Secure and affordable energy supply improves people’s living conditions as well as production processes, both of which are vital to sustainable development, poverty reduction and climate protection. The SDC’s Global Programme Climate Change promotes access to clean and renewable energy, energy efficiency and clean air.
Energy supply – improving living conditions and production processes
Social and economic development without access to clean, efficient and renewable energy and to clean air is virtually impossible. Better living conditions are dependent upon these factors, among others. The Global Programme Climate Change focuses on three areas of activity:
- Access to clean and renewable energy
- Promotion of energy efficiency
- Contribution to clean air
Widespread access to modern and renewable energy boosts the economy and helps people to cope better with the consequences of climate change. In India, for example, the Global Programme Climate Change promotes innovative technologies to ensure the energy needs of the population in rural areas are met. At global level, the SDC supports “Energising Development” (EnDev), a partnership between several countries that provides poor families with access to electricity and heat supply. This makes cooking easier and heating possible which in turn has a positive impact on human health and the environment as deforestation is reduced.
Switzerland has extensive experience of energy efficiency and the relevant technology and science. The SDC is therefore helping small and medium-sized companies through the Global Programme Climate Change, for example with the energy-efficient production of bricks and other construction materials. Such knowledge transfer enables energy to be saved and greenhouse gas emissions to be cut – especially in emerging economies.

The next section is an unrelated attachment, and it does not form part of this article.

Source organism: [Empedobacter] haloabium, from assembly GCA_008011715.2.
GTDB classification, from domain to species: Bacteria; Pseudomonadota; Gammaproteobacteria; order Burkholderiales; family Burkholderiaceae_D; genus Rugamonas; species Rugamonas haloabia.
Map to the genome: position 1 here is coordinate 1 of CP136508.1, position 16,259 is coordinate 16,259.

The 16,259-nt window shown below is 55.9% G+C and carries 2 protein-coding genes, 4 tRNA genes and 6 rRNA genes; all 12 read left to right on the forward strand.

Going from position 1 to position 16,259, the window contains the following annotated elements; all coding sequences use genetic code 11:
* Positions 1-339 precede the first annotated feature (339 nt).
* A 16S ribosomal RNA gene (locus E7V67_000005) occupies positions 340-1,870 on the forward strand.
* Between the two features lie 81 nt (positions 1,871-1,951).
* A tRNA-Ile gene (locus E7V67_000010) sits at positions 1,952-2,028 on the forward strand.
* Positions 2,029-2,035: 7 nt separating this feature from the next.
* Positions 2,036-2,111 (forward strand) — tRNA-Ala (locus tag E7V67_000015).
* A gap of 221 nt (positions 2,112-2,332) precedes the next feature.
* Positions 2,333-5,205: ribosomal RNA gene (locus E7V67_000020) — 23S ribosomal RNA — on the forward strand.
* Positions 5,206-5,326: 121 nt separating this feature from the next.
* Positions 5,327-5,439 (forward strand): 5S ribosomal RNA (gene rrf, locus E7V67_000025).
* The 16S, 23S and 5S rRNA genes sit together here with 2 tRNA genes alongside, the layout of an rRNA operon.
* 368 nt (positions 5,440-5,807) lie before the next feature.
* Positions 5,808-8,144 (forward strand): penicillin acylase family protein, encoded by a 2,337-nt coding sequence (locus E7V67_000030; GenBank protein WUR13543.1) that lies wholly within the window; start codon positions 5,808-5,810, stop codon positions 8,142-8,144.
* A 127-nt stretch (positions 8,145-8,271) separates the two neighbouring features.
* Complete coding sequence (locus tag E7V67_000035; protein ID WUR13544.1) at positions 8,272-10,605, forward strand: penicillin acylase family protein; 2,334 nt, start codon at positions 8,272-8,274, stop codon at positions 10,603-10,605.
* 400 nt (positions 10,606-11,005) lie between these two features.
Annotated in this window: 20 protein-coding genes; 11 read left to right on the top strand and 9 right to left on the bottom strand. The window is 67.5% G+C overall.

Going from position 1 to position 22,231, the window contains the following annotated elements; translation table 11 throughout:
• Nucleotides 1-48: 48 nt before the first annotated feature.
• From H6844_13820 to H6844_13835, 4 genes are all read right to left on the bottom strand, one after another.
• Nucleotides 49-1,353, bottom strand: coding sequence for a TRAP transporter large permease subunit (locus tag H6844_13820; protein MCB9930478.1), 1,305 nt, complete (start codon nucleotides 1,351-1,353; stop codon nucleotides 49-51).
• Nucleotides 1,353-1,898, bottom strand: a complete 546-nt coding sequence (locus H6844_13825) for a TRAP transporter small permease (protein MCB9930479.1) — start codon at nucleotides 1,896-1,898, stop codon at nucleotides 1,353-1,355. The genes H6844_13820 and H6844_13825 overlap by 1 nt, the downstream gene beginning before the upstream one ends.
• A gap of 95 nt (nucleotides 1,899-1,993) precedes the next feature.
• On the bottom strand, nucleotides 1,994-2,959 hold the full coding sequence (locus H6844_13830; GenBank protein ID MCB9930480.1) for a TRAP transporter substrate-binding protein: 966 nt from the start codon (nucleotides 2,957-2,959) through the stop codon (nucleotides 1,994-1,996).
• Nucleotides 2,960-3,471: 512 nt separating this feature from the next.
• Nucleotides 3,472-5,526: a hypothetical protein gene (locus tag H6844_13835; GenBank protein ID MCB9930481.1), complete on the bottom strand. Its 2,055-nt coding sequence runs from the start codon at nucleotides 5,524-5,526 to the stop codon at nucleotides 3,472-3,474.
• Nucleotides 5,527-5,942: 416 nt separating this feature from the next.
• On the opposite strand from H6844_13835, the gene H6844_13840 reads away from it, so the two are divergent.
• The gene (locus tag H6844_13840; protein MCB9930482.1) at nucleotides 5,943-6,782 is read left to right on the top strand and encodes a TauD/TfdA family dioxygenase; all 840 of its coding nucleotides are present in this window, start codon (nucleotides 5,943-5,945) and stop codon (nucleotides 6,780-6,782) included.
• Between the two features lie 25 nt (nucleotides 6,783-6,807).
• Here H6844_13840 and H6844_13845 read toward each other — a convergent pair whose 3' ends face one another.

The SDC promotes multilateral platforms and projects geared towards efficient and clean technologies. In Latin America, for example, the SDC supports the introduction of clean diesel engines in urban buses. It is also campaigning for legislation containing measures for clean air.
With its three complementary areas of activity, the SDC is making a contribution to raising awareness of and gearing efforts towards energy sustainability in developing countries and emerging economies. The well-conceived management of natural resources and lower dependence upon fossil fuels help to reduce greenhouse gas emissions and related conflicts.
Around 1.6 billion people worldwide have no access to electricity and over 2.5 billion still rely solely on biomass, primarily wood, for cooking and heating.
A lack of access to modern forms of energy prevents development and has an adverse effect on health. Flue gases in open fireplaces are a case in point. Fluctuating energy prices and dependence on fossil fuels represent further risks, particularly for poor and vulnerable sections of the population.
Around two-thirds of global CO2 emissions are produced by energy consumption. The growing demand for energy, in particular in developing countries and emerging economies, as well as high levels of coal consumption, are causing CO2 emissions to rise. This underlines the fact that energy supply, the fight against poverty and alleviating the effects of climate change are closely interlinked. The associated challenges must be tackled comprehensively.
Energy is crucial to sustainable development in many respects. Access to affordable energy is a key requirement for improved production in agriculture and industry and therefore also plays a vital role in reducing hunger and poverty.
Clean energy contributes to better management of all resources as, for example, fewer forests are cut down and water cycles are maintained. Achieving development targets also means finding solutions to energy issues. Providing poor sections of the population with better access to energy services and ensuring they are eco-friendly and efficient are challenges for development cooperation.
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